Benjamin F. Johnson

From Wikipedia, the free encyclopedia
Jump to: navigation, search
Benjamin F. Johnson
Photo of Benjamin F. Johnson
Personal details
Born Benjamin Franklin Johnson
(1818-07-28)July 28, 1818
Chautauqua County, New York, United States
Died November 18, 1905(1905-11-18) (aged 87)
Mesa, Arizona, United States
Resting place City of Mesa Cemetery
33°26′18″N 111°49′58″W / 33.4383°N 111.8329°W / 33.4383; -111.8329 (City of Mesa Cemetery)
Spouse(s) Melissa Bloomfield LeBaron
Mary A. Hale
Sarah Melissa Holman
Susan Adelaide Holman
Sarah J. Spooner
Harriet N. Holman
Parents Ezekiel Johnson
Julia E. Hills
Relatives Joel H. Johnson (brother)

Benjamin Franklin Johnson (July 28, 1818 – November 18, 1905)[1] was an early member of Latter Day Saint Movement, and a member of the Council of Fifty and a formerly private secretary to Joseph Smith. He served fourteen terms in the Utah State Legislature and was also a brickmaker, merchant, tavern keeper, leatherworker, farmer, nurseryman, and beekeeper.[2]

Early life[edit]

Born to Ezekiel Johnson and Julia Hills at Pomfret, New York, he moved to Kirtland, Ohio in 1833. He married Melissa Bloomfield LeBaron on Christmas Day, December 25, 1841.

Latter Day Saint Movement[edit]

Johnson was baptized into the Church of the Latter Day Saints at Kirtland by Lyman E. Johnson in the spring of 1835. Heber C. Kimball ordained him an elder March 10, 1839 at Far West, Missouri and John Smith ordained him a high priest in 1843 at Ramus, Illinois. He served as a missionary for his new faith to the eastern United States and Upper Canada between 1840 and 1842. He was appointed to Joseph Smith’s Council of Fifty in 1843.[2]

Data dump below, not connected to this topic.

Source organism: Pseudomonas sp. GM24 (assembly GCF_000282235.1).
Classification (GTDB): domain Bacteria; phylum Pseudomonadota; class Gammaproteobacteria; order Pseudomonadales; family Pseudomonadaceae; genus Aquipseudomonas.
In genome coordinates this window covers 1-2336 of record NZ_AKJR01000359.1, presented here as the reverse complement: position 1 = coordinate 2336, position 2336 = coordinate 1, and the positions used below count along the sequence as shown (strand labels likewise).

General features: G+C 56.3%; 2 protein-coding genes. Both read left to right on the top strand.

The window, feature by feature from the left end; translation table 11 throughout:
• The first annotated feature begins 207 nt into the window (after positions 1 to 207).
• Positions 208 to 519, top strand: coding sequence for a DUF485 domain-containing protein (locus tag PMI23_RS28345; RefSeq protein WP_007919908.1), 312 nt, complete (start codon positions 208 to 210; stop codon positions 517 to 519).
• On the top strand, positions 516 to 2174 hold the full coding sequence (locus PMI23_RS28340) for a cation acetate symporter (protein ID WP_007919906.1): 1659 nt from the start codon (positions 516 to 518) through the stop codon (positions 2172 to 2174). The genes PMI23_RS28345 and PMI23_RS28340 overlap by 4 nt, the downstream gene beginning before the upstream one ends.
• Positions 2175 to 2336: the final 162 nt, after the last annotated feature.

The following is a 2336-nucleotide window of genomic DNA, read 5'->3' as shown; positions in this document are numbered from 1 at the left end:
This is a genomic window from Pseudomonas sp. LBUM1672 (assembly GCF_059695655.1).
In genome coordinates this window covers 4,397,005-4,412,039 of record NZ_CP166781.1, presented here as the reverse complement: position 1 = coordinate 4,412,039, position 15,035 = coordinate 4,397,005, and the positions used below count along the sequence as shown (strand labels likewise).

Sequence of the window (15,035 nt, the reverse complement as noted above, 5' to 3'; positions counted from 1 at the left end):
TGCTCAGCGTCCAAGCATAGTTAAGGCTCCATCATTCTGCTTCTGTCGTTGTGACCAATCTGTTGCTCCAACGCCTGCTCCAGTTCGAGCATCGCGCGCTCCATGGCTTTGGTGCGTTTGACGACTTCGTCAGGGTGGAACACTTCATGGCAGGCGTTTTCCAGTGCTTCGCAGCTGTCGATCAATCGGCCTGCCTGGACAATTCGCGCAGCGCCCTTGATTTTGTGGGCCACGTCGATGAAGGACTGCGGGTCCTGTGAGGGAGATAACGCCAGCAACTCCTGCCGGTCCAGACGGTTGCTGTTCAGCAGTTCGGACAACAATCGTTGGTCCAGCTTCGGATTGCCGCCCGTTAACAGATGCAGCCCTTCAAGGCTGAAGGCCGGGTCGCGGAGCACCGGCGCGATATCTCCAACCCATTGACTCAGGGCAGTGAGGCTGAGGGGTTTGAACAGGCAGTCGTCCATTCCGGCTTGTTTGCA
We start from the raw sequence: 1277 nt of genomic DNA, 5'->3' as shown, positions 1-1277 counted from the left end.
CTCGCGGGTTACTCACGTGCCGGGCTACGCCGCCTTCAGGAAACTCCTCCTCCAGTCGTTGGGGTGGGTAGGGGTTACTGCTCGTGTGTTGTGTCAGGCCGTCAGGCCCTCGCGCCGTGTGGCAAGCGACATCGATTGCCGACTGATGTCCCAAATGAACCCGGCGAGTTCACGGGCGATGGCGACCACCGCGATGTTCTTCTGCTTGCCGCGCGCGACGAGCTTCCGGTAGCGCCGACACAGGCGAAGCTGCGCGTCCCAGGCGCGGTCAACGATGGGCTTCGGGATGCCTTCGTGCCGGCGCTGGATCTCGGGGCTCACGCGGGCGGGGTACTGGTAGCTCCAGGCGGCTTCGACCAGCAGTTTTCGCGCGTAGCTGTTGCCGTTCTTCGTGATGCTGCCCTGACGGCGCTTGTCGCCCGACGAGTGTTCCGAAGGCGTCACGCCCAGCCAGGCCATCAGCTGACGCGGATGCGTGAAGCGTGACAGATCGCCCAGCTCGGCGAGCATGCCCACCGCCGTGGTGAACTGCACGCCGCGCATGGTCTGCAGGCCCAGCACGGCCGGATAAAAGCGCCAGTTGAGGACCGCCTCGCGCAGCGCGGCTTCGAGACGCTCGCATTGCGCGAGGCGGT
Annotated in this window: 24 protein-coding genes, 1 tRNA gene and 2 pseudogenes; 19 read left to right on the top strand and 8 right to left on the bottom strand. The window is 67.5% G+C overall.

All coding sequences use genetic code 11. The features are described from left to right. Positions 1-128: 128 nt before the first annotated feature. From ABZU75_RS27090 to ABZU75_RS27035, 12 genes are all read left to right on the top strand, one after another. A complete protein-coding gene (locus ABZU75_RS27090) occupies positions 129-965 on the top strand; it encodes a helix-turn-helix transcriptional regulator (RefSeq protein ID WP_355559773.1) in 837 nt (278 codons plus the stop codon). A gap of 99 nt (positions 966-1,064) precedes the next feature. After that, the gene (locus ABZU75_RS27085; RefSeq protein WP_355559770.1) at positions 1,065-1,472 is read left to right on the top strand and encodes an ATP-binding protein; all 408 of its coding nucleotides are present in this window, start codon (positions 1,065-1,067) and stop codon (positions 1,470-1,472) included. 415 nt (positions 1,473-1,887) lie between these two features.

In 1838 he moved to Adam-ondi-Ahman, Missouri. He moved to Springfield, Illinois in 1839, Ramus (later Webster) in 1842, Nauvoo in 1845, and Bonaparte, Iowa Territory in 1846. In 1848 he arrived in the Salt Lake Valley with The Church of Jesus Christ of Latter-day Saints (LDS Church) and served in the Utah territorial legislature from 1855 to 1867. Johnson left Utah for the Arizona Territory in 1882, settling in Tempe before going to Colonia Diaz, Chihuahua, Mexico in 1890 and returning to Arizona in 1892. He died at Mesa.[2]

Plural marriage[edit]

Johnson's sister married Joseph Smith as a plural marriage. Johnson records the event where Joseph Smith approached Johnson about the arrangement:[3]

Johnson himself was a noted polygamist, and had 7 wives.[4]


Johnson was the brother of hymnwriter Joel H. Johnson.[5]

LeBaron Family[edit]

In 1955, the LeBaron Family, who form the Church of the Firstborn of the Fulness of Times, a Mormon fundamentalist sect headquartered in northern Mexico, by claimed priesthood authority through Benjamin.[6][7]

See also[edit]


  1. ^ Date of death from LeBaron 1966, p. 309
  2. ^ a b c Biography of Benjamin F. Johnson, The Joseph Smith Papers (accessed January 10, 2012)
  3. ^ From E. Dale LeBaron, Benjamin Franklin Johnson: Friend to the Prophets (Provo, UT: Grandin Book Company, 1997), 219–234
  4. ^ My Life's Review - The Autobiography of Benjamin F. Johnson (1818-1903) 1997 ISBN 0-910523-27-4 Published By: Grandin Book Company, 116 West Center, Provo, Utah 84601
  5. ^ Johnson, Benjamin F. (1947). My Life's Review. Independence, MO: Zion's Printing & Publishing Co. p. 7. 
  6. ^ Janet Bennion (2004). Desert Patriarchy: Mormon and Mennonite Communities in the Chihuahua Valley (Tucson: University of Arizona Press) ISBN 0-8165-2334-7
  7. ^ Brian C. Hales (2006). Modern Polygamy and Mormon Fundamentalism: The Generations After the Manifesto (Salt Lake City, Utah: Greg Kofford Books) ISBN 1-58958-035-4


External links[edit]